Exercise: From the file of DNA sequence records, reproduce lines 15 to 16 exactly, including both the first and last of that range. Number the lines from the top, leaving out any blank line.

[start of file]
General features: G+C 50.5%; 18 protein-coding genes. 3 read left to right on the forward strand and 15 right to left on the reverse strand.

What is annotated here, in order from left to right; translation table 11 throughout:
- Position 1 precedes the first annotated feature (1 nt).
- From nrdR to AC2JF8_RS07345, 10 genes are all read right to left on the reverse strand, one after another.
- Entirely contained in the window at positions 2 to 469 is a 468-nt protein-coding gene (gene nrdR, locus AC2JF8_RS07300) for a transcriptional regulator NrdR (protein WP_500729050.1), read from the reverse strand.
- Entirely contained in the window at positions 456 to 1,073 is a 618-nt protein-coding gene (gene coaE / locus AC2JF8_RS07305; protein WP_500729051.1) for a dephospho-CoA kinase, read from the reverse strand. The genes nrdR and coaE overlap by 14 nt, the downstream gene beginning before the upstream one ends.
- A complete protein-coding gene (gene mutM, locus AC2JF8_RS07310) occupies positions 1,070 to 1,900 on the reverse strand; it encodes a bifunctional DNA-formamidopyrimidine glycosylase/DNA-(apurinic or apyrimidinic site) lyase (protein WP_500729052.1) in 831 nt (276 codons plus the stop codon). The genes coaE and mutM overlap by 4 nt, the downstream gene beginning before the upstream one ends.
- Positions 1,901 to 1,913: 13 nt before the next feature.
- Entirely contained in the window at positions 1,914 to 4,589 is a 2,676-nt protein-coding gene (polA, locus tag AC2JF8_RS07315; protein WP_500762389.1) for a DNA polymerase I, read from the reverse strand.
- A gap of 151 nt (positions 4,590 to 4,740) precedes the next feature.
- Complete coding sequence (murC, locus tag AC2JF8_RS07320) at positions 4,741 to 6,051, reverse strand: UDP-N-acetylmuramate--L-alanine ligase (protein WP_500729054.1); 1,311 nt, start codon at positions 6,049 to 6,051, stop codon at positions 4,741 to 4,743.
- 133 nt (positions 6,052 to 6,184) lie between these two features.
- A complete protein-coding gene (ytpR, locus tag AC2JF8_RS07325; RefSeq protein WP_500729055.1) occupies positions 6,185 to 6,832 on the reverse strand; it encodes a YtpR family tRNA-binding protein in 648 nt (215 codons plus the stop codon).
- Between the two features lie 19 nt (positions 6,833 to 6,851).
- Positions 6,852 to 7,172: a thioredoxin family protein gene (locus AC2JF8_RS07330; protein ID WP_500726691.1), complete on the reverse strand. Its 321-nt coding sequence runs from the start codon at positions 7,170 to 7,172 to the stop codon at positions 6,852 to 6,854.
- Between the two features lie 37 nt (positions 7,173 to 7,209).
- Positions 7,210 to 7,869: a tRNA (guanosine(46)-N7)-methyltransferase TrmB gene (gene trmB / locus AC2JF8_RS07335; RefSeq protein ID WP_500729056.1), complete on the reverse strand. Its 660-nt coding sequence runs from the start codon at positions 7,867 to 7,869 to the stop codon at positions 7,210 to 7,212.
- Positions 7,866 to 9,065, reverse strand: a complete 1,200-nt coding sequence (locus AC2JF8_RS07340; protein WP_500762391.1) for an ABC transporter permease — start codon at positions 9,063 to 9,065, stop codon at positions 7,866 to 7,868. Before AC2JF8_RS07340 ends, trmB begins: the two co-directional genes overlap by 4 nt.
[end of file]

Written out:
- Positions 6,852 to 7,172: a thioredoxin family protein gene (locus AC2JF8_RS07330; protein ID WP_500726691.1), complete on the reverse strand. Its 321-nt coding sequence runs from the start codon at positions 7,170 to 7,172 to the stop codon at positions 6,852 to 6,854.
- Between the two features lie 37 nt (positions 7,173 to 7,209).